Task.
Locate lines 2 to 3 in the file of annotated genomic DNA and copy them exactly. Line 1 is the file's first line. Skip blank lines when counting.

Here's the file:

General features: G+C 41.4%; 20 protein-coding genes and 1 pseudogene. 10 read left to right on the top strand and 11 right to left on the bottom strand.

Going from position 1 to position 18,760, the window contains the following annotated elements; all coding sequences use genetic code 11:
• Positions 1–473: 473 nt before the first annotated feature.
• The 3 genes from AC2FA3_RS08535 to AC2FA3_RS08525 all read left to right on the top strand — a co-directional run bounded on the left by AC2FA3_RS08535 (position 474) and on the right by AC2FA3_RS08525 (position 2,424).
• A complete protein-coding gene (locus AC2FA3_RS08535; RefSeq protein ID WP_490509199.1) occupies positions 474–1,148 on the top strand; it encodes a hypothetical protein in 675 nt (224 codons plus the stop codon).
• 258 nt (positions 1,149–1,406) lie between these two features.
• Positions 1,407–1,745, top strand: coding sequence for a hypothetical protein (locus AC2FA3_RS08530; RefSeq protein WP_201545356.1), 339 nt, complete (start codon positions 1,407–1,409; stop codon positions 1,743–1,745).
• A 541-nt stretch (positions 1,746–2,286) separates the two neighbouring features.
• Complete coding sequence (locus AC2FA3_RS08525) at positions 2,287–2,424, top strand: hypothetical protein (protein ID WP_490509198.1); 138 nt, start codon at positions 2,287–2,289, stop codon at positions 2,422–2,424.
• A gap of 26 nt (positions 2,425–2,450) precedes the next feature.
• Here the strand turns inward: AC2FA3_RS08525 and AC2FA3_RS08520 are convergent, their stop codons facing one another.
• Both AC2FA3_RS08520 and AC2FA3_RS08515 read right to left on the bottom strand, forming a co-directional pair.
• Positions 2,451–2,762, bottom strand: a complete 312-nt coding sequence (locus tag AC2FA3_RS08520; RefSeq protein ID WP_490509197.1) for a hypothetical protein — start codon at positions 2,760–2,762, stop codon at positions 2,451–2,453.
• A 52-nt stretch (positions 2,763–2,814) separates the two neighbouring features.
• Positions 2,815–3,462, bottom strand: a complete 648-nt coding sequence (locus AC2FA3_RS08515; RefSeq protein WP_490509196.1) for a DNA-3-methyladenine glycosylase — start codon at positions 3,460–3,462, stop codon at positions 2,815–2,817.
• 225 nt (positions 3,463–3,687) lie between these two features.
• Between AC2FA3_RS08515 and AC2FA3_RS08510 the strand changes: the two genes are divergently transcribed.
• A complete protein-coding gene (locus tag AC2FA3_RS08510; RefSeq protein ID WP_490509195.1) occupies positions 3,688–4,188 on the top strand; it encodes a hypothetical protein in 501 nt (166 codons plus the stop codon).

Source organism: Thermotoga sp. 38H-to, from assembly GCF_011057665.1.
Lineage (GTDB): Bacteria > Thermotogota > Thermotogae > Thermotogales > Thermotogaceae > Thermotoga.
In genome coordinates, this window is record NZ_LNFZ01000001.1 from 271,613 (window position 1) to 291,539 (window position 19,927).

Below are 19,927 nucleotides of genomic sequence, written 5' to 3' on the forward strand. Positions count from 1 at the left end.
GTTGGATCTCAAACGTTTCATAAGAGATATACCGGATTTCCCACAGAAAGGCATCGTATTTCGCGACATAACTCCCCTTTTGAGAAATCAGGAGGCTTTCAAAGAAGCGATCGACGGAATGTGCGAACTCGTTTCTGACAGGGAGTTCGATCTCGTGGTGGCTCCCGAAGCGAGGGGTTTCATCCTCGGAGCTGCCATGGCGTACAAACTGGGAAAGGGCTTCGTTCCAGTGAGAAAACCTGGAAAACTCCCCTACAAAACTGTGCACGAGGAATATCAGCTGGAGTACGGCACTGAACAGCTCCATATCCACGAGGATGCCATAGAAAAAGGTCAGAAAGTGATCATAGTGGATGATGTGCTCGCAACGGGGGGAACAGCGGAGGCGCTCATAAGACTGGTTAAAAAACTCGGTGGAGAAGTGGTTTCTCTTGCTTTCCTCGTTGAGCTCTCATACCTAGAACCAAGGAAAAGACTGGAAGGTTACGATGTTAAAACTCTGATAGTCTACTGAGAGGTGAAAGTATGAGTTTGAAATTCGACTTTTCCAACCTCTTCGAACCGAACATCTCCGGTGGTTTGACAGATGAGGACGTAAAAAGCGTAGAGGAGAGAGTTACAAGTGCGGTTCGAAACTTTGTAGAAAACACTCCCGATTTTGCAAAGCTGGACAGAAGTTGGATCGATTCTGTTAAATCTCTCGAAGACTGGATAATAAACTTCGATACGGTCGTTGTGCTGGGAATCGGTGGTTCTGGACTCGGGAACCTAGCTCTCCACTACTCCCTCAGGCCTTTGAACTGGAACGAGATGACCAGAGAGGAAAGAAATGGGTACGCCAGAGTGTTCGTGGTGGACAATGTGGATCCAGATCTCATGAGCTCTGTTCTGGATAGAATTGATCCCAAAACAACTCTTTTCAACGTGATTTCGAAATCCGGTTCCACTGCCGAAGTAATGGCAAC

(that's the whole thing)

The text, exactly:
Going from position 1 to position 18,760, the window contains the following annotated elements; all coding sequences use genetic code 11:
• Positions 1–473: 473 nt before the first annotated feature.